If You're Outdoors This Summer, Make Sure You Remove Ticks Properly

Anna Garrison - Author

Jun. 28 2023, Published 4:28 p.m. ET

During the warmer months, there's nothing better than putting on your new outfit and getting into nature. But when your fun in the sun is done, it's always important to check for ticks. Although most people know how to spot a tick or are at least familiar with taking precautions, only some are well-equipped to remove said ticks.

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You can try a few natural tick repellents, but one woman on social media is determined to teach her followers (and the rest of the world) the proper way to remove ticks. Keep reading for everything you need to know.

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One woman warns internet users of the proper way to remove ticks.

In a video posted to TikTok on June 4, 2023, user @jeniquante, better known as Jeni, a nursing professional, stitched her video with another video and explained how to remove ticks. First, she said she loved the original video, but you should never remove ticks with your fingers.

Jeni explained that "if you don't remove a tick properly, your risk it regurgitating all the contents of its stomach into your body." She then posts a photograph of the correct way to remove a tick from your person, which includes using tweezers to grasp the tick's head and body and lift it.

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The Centers for Disease Control and Prevention (CDC) agrees with Jeni, suggesting that you use "clean, fine-tipped tweezers" to pull the tick straight up off the skin — don't twist it! However, the CDC suggests you do remove the tick as quickly as possible, and dispose it not by crushing a tick with your fingers but by flushing it down the toilet or putting it in a tightly sealed container.

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Jeni later posted a follow-up video on June 6, responding to a user's comment about investing in a "tick key." While initially, she had never heard of a "tick key" before, Jeni confirms that you can likely use them as long as it's "early attachment" and "not deeply embedded." She cautions that if a tick were deeply embedded in the skin, you'd still want to return to those handy tweezers!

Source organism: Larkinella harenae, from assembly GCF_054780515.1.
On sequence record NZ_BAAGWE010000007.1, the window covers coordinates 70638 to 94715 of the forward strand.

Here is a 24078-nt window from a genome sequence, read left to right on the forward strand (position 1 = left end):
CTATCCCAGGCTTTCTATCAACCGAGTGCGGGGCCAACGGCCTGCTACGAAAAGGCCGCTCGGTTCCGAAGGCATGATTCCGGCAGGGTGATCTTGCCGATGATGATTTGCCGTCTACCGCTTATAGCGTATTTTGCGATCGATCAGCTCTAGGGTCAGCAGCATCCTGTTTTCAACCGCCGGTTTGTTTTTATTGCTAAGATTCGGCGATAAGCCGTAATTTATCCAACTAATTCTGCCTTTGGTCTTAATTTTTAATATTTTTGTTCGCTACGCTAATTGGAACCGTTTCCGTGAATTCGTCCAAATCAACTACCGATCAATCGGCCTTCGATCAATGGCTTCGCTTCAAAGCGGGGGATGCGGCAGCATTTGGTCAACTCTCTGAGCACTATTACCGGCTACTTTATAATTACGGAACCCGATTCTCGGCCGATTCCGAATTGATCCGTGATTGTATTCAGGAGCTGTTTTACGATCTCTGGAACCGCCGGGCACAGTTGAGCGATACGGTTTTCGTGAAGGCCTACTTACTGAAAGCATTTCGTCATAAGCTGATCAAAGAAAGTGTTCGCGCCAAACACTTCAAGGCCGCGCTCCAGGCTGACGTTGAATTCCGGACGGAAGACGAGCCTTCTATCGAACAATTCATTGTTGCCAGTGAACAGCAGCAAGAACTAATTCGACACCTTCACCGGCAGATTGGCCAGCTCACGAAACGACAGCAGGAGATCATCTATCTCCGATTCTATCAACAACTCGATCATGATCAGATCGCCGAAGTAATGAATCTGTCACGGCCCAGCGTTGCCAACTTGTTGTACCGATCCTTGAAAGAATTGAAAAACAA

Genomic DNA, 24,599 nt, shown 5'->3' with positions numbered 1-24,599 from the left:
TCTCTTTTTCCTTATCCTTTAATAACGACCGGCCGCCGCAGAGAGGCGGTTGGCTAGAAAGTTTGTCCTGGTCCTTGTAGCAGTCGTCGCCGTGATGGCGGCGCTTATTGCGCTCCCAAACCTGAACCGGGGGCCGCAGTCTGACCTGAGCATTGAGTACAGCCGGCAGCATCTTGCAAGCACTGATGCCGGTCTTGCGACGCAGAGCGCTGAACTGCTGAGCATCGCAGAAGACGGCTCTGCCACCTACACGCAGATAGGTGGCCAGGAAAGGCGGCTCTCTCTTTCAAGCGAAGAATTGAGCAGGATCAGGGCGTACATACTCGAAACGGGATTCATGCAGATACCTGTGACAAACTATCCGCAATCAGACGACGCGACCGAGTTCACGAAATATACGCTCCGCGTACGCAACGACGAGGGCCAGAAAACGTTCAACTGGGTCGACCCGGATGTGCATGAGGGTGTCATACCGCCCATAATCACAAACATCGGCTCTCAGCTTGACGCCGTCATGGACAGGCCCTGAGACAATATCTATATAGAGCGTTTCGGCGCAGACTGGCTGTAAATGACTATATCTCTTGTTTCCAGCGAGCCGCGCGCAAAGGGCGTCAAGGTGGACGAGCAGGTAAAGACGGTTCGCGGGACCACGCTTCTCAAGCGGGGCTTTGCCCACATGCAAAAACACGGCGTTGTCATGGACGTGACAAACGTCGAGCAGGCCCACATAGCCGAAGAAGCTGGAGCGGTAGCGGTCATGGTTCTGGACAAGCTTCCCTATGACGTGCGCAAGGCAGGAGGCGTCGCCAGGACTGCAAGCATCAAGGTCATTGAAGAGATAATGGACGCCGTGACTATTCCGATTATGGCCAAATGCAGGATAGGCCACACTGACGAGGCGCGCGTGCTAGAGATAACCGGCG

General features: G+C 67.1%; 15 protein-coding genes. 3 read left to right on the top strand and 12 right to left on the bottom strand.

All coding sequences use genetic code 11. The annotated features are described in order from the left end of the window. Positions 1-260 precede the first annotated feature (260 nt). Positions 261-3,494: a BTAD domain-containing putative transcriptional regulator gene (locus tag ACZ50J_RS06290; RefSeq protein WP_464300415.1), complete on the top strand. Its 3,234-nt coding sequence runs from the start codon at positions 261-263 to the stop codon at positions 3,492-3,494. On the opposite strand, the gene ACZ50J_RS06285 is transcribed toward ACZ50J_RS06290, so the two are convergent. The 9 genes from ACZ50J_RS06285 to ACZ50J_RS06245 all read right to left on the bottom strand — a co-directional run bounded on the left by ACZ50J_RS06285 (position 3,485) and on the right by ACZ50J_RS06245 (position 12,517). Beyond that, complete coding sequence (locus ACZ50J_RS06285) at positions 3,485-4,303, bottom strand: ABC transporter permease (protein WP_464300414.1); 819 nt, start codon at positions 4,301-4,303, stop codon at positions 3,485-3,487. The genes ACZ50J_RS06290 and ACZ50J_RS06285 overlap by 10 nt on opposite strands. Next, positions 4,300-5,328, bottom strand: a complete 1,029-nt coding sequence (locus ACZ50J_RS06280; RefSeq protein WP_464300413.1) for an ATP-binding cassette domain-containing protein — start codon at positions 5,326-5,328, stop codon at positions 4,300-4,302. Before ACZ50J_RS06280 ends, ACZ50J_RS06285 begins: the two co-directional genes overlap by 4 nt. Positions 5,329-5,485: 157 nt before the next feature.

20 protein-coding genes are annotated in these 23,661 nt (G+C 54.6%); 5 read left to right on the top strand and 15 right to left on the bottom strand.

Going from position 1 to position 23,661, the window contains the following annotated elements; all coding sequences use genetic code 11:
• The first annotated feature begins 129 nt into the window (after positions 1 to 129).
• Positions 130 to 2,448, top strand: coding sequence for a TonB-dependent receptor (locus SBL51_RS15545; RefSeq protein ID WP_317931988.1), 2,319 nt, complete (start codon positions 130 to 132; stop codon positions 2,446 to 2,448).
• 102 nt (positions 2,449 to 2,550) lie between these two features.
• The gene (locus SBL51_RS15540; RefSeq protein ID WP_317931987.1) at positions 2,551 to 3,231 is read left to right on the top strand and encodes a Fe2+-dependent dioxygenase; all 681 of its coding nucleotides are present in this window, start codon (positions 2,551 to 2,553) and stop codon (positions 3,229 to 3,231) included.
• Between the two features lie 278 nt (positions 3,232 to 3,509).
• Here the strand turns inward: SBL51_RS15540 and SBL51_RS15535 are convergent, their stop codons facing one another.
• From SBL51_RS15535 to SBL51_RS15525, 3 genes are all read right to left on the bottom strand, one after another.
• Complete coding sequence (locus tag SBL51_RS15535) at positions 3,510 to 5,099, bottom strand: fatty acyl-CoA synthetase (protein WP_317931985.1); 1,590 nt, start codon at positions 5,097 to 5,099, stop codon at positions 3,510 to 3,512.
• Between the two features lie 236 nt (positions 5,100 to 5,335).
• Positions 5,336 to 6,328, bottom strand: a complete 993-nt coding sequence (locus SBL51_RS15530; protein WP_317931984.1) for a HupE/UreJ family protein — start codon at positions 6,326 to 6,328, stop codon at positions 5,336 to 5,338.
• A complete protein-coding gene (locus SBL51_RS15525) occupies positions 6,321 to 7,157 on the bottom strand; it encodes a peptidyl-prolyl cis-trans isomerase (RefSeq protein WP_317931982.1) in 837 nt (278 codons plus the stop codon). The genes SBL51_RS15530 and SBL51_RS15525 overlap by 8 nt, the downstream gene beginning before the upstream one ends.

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However, she did say that tick keys can be a great investment for use on dogs. Jeni also addressed why you should never use things like rubbing alcohol or essential oils to make the ticks unattached to your skin. The answer, of course, is that it could make the tick vomit, which would then put the gross contents of its stomach into your body.

What happens if a tick regurgitates its stomach into your body?

In short: you could develop an infection. Harvard Health Publishing says, "Symptoms vary but usually include fever, chills, muscle aches and pains, headache, and sometimes nausea or a rash."

Indicators of Lyme disease usually include "an expanding area of redness" around the tick bite.

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Different ticks carry different diseases.

Unfortunately, Lyme disease isn't the only tick-borne illness that you need to worry about. Harvard Health Publishing notes that typically, diseases such as Lyme disease, Anaplasmosis, and Babesiosis are driven by deer ticks, or black-legged ticks.

Zoomed-in photograph of a tick on someone's hand.
Source: Erik Karits/Unsplash
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Other severe diseases, including Ehrlichiosis and Southern tick-associated rash illness (STARI), are created by lone star ticks. At the same time, Rocky Mountain spotted fever, arguably the most severe tick-borne illness, is driven by lone star, Rocky Mountain wood, and American dog ticks.

Many of these diseases share similar symptoms, including but not limited to fever, chills, headache, muscle pain, nausea, sore throat, joint pain, and in some cases, rash.

If you spend time outside and develop any of these symptoms, seeing a medical provider as soon as possible is important to determine the cause (and make sure you triple-check for ticks).

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